Christmas is coming, and the goose is not the only thing feeling a little heavier than it used to be.
Alongside the countdown to the festivities, and one of the busiest times of the year, Alice is now well into her second pregnancy, and ticking off the days until she can finally stop work for a little while, and prepare to welcome her baby into the world.
While two-year-old Ben is dreaming of a white Christmas, Alice is floored by the news from her midwife that she is not as well as she might be. Her nerves are set further on edge by a trip to a hidden cove with Lizzie, where she learns the story of a young woman whose baby was lost at sea, and whose ghost is now said to haunt the sands. With some unsettling dreams, and strange goings-on at home and at work, Alice begins to fear for her health and her sanity. Is she being targeted by some unseen force, or might she actually be losing her mind?
Using Sam’s rational nature to help keep calm, Alice resolves to make this a Christmas to remember. This much is guaranteed, but possibly not in quite the ways she’d imagined.
Book Eight of the Coming Back to Cornwall series, Sparkling Like Snow is a Christmas cracker of a book that will have you longing for a crackling fire and a glass of mulled wine, whatever the time of year.
Targeted Age Group:: All
Heat/Violence Level: Heat Level 1 – G Rated Clean Read
What Inspired You to Write Your Book?
This is the eighth book in my Coming Back to Cornwall series, which was originally intended to be a trilogy. I've been thrilled by how many people seem to enjoy the books and have already been asked more than once to write book nine 🙂
I was not sure I would write an eighth book but I had a flash of inspiration to write something festive and I loved writing it, even though it felt wrong thinking about Christmas during the summer months.
How Did You Come up With Your Characters?
I honestly don't know exactly where they come from. I'd say Alice, the protagonist, and her best friend Julie are heavily influenced by me and my friends, as are their love interests. I suppose there are elements of family members and also people I have worked with hidden in many of my characters, but I am a keen observer of people and really interested in what makes them tick, so I think my characters grow from this.
The owl calls again, and I stop. I look to the sky, but all is dark. No cloud is willing to relent and allow a glimpse of the moon or stars. Turning back, I feel proud at the sight of this beautiful place that Julie and I have helped to create here. Even though most of the rooms are empty, it looks warm, and welcoming. I reach for my phone to take another picture, then hear a rustling from the woods behind me. Meg is instantly alert, her hackles up, standing as tall as her long, lean legs will let her. My skin prickles. I turn, to see a fox, standing still and as shocked as we are, and staring straight at us.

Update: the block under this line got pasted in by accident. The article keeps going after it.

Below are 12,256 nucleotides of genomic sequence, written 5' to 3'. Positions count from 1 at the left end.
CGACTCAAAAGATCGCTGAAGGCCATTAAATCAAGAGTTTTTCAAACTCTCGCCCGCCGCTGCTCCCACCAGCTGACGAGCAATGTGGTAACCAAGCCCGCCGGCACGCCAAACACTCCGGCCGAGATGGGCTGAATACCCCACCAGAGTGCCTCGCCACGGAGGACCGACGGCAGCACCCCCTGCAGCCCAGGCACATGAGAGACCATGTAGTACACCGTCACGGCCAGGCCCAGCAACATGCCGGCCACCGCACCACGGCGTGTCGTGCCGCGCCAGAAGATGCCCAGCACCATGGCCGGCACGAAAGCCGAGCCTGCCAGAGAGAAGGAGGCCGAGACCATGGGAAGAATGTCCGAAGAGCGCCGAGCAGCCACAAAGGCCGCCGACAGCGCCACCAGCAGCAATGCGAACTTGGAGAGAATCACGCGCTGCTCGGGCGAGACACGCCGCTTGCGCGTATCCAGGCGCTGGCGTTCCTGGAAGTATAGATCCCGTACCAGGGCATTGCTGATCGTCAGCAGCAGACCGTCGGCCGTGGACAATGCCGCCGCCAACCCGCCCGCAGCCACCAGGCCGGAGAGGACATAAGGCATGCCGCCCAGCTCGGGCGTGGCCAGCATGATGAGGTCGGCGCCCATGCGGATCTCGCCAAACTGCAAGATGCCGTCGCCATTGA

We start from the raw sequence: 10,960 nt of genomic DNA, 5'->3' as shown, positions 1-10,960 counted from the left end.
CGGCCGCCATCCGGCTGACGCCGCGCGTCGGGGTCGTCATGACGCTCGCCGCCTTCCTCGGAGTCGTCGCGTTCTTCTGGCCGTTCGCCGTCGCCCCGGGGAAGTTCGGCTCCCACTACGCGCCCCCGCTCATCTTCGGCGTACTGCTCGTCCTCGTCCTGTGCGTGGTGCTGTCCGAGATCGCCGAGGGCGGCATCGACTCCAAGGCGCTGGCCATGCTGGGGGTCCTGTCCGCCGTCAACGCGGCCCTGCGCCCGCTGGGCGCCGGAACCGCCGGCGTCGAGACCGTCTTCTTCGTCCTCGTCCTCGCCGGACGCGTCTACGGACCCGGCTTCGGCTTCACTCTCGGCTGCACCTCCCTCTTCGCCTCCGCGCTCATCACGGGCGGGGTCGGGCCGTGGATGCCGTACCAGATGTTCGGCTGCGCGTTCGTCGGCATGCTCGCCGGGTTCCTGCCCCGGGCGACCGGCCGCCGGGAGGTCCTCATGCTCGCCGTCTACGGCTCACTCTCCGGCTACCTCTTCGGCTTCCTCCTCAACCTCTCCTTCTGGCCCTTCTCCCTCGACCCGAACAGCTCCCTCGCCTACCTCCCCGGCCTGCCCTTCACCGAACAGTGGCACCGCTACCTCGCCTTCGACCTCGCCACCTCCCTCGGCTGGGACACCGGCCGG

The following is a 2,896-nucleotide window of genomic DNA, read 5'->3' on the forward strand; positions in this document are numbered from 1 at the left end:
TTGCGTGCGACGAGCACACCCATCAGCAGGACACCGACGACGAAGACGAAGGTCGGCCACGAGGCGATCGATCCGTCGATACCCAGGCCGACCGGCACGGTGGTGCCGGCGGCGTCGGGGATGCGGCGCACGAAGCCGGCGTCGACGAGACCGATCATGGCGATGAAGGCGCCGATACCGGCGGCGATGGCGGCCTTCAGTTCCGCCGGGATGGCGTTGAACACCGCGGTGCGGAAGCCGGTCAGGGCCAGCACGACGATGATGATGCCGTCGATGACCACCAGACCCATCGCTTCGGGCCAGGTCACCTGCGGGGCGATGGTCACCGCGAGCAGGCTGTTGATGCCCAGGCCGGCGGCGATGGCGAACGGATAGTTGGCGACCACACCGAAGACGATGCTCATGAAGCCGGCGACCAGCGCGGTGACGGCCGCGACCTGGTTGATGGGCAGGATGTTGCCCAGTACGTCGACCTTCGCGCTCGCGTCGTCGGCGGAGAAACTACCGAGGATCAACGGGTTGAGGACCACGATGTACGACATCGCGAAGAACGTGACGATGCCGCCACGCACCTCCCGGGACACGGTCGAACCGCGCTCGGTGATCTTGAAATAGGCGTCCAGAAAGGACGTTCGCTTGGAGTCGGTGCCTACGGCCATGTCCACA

“Leave, Meg,” I say gently, carefully reaching for her collar. Then, “You can go now,” I say to the fox, and it stays looking for just one more moment before it is on its way, leaping and bouncing through the snow, its brush tail straight out behind it.
Meg strains at her collar, but I’m not really sure she’d know what to do if I let her go. “Shhh,” I say. “Shhh, Meg.” As the fox disappears back between the trees, she relaxes, but I hold onto her for a little while longer as we start to make our way back to the house. I realise I’m shaking a little, from the shock, and it just goes to show that I’m still living on my nerves a bit. It also goes to show that I’m being ridiculous. I feel honoured to have seen the fox and, as the fear I’d felt slips away, it is replaced by elation. As we near the Mowhay, however, Meg’s ears prick again, and I stop in my tracks.
I can hear what Meg’s heard. Footsteps.
She takes creeping, tentative steps towards the noise. I don’t know what to do. My heart is thudding. I quietly call her to me, and start to move more quickly towards the houses. But Meg doesn’t come. What should I do?
Then Meg is running, leaping through the snow in her haste.
In the dark silence, I want to call for Julie, but I don’t want to scare the kids, or alert anyone to my presence.
The name springs to mind as Meg begins barking, and I am frozen to the spot, with no idea what to do.
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